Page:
The kappa score takes into consideration that some correct predictions were made by 'accident':

$$\kappa = \frac{p_o - p_e}{1 - p_e},$$ with$p_o$ being the accuracy and$p_e$ the proportion of 'accidentally' correct classified examples.

For the binary classification task$p_e$ is calculated with:

$$p_e = \frac{(TP + FN) \cdot (TP + FP)}{b^2} + \frac{(FN + TN) \cdot (FP + TN)}{b^2}$$ with$b$ the total number of examples.

And in general for (n) different classes:

$$p_e = \frac{1}{b^2} \cdot \sum_{i=1}^{n} h_{i+} \cdot h_{+i}$$

with the sum of row$i SINGLESINGLE h_{i+}$ and the sum of column$i SINGLESINGLE h_{+i}$

Implement a function to compute the kappa score from the confusion matrix. Your implementation should definitely handle a confusion matrix for two classes. Optionally, make your implementation able to handle multiclass problems.

def kappa_score(conf_mat):
raise NotImplementedError()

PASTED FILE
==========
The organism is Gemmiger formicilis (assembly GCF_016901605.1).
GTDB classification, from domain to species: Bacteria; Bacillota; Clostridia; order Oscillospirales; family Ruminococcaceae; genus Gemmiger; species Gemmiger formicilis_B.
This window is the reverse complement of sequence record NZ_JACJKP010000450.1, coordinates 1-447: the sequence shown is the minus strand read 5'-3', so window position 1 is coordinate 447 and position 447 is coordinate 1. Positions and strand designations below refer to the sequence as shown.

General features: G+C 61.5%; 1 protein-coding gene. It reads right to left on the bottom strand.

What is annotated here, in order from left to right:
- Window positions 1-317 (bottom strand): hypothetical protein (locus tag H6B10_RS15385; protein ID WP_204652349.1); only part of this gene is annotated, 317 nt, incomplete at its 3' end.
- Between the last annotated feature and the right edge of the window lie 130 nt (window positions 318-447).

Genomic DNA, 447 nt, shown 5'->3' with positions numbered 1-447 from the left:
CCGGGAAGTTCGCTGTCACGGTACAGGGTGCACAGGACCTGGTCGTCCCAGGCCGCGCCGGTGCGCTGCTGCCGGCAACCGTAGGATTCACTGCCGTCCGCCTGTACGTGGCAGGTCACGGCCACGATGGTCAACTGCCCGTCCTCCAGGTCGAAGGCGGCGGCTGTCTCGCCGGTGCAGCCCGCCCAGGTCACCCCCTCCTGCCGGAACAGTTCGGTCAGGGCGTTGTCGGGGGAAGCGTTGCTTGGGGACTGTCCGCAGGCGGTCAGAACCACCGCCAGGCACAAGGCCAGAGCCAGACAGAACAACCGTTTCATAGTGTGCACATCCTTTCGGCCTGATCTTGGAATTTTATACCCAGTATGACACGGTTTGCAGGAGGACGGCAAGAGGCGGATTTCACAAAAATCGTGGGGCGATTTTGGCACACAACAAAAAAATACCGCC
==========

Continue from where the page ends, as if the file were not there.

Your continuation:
np.testing.assert_almost_equal(kappa_score(fish_and_mines_prediction), 0.666222074024692)

#### Weighted Kappa Score

If some misclassifications are worse then others (C1 classified as C3 is worse than C1 classified as C2), it is possible to include weights in the calculation. In this case we assign weights$w_{11}$ to$w_{nn}$ to the confusion matrix. For the weighted kappa score we then have:

$$\kappa_w = 1 - \frac{\sum_i^n \sum_j^n w_{ij} \cdot h_{ij}}{\sum_i^n \sum_j^n w_{ij} \cdot \frac{h_{i+} \cdot h_{+j}}{b}}$$

## Summary and Outlook

In this notebook, you learned about a whole host of metrics to evaluate the quality of your predictions.

• You learned how to set up a confusion matrix and distinguish between true positives, false positives, false negatives and true negatives
• You learned how to compute metrics such as precision and recall from the confusion matrix
• You learned how to address the problem of imbalanced classes
• You learned to visualize the quality of your model at different settings using a ROC curve

A key takeaway is to always think about which metrics make a meaningful evaluation for each task. For example in the fish-and-mines problem, you'd gladly adjust your model to catch all the mines at the expense of classifying more mines as fish.

## Literature

The following license applies to the complete notebook, including code cells. It does however not apply to any referenced external media (e.g., images).

Exercise: Evaluation Metrics
by Klaus Strohmenger